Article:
C.Vs can only tell us two things: the ”what” and the ”where” of an applicant. What they have done in the past and where they did it.
What actually matters in finding the perfect employee, though, is their ”why” and their ”how”. These key traits determine why they do what they do, and how they approach new opportunities or challenges.
As Aline Lerner eloquently put it: C.Vs suck. (Yes, she has quantitative data to back it up).
I’ve given up on C.Vs for anything more than the most basic checks for qualifications. Instead, I’ve found six key traits that I look for in cover letters and interviews. Below you’ll learn more about each trait, why it matters and questions you can ask to test for each one.
Being empathetic doesn’t mean being soft or a push-over. It simply means being able to see things from another’s perspective. Ashoka defines it as “the ability to understand what other people are feeling and to guide one’s actions in response.” Whether that involves aligning with a teammate in a country whom you’ve never met, via Skype, or entering into a tense negotiation from a place of respect and understanding, empathy is the crucial foundation for effective interpersonal relations. It’s the building block of leadership.
Ask: tell me about a time where you completely disagreed with someone about something, and how you handled it.
In The Alliance, Reid Hoffman and Ben Casnocha make the compelling case that the closer the alignment between the professional development goals of an employee, with the strategic interests of the employer, the better off both parties will be. It’s therefore crucial that a potential employee can articulate where they want to go, and how they see their specific role and your organisation as the path to get there This enables you as the employer to be clear if an alliance is possible,where the employee rapidly develops themselves, while still furthering the organisation’s goals.
Ask: what do you want to learn in this role and organisation that you cannot learn elsewhere?
The Stockholm Resilience Centre defines this characteristic as “the capacity of a system, be it an individual, a forest, a city or an economy, to deal with change and continue to develop … to use shocks and disturbances to spur renewal and innovative thinking.” In an economic climate where the only constant is change, the ability to not just recover from disturbances and setbacks, but to actually become stronger from them, is a key skill for long-term growth and development.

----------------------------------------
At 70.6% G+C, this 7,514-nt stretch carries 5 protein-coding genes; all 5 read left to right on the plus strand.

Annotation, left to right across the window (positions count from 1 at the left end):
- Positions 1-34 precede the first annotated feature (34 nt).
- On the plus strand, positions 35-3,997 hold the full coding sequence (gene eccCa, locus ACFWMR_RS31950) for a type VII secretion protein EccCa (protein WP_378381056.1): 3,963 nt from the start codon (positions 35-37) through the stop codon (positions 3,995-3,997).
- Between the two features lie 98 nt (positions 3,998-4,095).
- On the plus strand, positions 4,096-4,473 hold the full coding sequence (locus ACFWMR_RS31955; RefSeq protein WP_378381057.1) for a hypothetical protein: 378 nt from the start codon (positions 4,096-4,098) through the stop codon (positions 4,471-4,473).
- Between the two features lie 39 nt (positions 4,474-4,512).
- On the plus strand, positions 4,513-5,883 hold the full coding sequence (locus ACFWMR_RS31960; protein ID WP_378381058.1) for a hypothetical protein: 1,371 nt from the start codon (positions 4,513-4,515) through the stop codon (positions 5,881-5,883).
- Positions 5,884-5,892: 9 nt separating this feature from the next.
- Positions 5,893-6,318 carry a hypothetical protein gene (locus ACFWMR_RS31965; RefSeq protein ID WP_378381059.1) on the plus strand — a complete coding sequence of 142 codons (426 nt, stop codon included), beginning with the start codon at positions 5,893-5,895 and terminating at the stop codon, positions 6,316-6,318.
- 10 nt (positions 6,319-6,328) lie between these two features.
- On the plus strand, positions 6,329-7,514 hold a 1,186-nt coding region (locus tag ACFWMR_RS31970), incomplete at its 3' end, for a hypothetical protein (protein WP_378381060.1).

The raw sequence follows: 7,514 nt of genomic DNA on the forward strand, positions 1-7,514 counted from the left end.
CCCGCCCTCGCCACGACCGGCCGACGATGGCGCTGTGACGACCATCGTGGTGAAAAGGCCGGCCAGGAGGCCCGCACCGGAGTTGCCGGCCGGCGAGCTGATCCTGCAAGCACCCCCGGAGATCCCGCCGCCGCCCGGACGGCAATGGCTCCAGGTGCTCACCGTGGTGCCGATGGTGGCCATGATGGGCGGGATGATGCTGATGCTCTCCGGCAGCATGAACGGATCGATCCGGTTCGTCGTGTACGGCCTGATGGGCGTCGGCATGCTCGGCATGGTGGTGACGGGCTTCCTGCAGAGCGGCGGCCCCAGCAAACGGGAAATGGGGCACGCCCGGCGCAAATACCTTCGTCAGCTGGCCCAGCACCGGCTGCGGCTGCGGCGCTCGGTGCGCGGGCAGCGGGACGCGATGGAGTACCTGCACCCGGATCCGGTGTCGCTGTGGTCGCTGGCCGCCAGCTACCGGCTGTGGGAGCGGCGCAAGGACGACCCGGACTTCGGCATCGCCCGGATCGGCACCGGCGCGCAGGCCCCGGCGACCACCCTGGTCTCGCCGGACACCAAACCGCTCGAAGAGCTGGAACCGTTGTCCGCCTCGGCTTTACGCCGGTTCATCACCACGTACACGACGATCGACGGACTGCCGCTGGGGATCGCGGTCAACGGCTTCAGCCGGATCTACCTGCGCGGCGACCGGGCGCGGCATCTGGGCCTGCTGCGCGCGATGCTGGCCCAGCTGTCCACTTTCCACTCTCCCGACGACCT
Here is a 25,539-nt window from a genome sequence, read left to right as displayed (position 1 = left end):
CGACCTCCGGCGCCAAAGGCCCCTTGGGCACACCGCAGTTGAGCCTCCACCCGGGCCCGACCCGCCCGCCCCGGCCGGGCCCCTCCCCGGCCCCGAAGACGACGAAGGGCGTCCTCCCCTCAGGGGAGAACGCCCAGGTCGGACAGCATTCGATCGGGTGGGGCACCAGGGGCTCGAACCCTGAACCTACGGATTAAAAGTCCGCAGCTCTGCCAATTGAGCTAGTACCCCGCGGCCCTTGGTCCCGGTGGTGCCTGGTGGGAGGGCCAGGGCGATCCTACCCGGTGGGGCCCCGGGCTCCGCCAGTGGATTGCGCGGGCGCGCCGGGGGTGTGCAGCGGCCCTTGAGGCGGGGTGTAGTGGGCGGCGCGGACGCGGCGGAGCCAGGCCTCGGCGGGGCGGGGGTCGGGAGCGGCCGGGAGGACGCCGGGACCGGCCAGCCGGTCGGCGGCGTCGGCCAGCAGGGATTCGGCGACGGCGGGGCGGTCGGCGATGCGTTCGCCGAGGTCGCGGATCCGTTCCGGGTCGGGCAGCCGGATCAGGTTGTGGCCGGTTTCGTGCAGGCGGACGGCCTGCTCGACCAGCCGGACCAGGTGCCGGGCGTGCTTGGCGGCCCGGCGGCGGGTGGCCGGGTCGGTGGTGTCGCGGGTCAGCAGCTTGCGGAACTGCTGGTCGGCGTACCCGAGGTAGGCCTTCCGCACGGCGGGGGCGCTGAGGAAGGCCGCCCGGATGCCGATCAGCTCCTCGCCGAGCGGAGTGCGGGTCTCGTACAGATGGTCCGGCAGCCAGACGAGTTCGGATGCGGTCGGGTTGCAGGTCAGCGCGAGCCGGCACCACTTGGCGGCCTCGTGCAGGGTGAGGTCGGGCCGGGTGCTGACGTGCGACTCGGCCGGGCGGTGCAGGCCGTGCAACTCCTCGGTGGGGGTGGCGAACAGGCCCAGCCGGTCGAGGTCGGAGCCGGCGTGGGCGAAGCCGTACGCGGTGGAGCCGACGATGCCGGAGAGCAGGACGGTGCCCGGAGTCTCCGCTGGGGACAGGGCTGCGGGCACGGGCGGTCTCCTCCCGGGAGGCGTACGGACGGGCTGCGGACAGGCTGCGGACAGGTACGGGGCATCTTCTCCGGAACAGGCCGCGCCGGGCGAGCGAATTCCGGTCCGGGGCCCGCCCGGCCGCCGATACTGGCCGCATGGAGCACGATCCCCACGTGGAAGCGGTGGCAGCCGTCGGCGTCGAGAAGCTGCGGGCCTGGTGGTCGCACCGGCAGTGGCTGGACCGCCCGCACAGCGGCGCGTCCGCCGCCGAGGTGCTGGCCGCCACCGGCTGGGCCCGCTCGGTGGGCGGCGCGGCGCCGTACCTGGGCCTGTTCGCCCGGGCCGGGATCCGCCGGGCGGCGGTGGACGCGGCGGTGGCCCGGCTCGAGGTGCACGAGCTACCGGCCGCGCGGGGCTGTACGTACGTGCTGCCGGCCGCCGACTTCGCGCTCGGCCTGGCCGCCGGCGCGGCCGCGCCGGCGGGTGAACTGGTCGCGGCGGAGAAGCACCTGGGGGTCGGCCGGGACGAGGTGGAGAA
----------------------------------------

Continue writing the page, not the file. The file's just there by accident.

Ask: tell me about a time where you almost gave up, why you decided not to, and what you learned from persevering.
- Creative Problem Solving
While a C.V. is a decent — though far from perfect — way to figure out if someone likely has specific skills — particular programming languages for a developer; experience with budget processes for a CFO — this is a backwards-looking analysis. Much more interesting to me than what someone has done before, is what someone will be able to do going forward. And especially in a fast-paced environment, it’s impossible to forecast the specific tasks and challenges that lie ahead. Instead, it’s crucial that someone is imaginative and innovative in synthesising disparate pieces of information, seeing patterns and overcoming challenges.
Ask about a specific challenge you, personally, are facing right now — a challenge keeping you up at night. Give them the relevant facts, then ask how they would go about solving the problem, and what an appropriate solution might look like.
- Entrepreneurial Spirit
If even a decorated Army general believes in decentralised decision-making, it’s sure to be a reality for your organisation as well. With complex organisations, time pressures and limited resources, it’s impossible to make every decision yourself. Therefore it’s imperative to create a team of people who have the agency and self-starting spirit to take responsibility, run with it, and make things happen. One need not be an entrepreneur in the Steve Jobs sense; rather they must be ready to hustle, be creative and not bound by processes.
Ask: tell me about a time you took initiative to do something others were not doing. Why did you do this and not something else?
- Fun and Humour
Welcoming someone on your team means welcoming them into at least 40 hours per week of your life. Life is too short to spend it with boring, uptight, passionless people. And as an employer you get to shape the culture of your team. For me, that means bringing on people with diverse interests, passions and experiences outside of the office. And it also means people who can make a joke, even after a tense budget projection meeting, and be able to balance the stress of work by having outside interests which fulfil them.
Ask: tell me your favourite joke. And, what is something outside of work you are super passionate about?
It may be scary to leave the tradition of resumes and C.V.s behind. But once you do — and instead focus on these six characteristics — you’ll start hiring the right type of people. And more importantly your team won’t just look good on paper —it will be great in real life.
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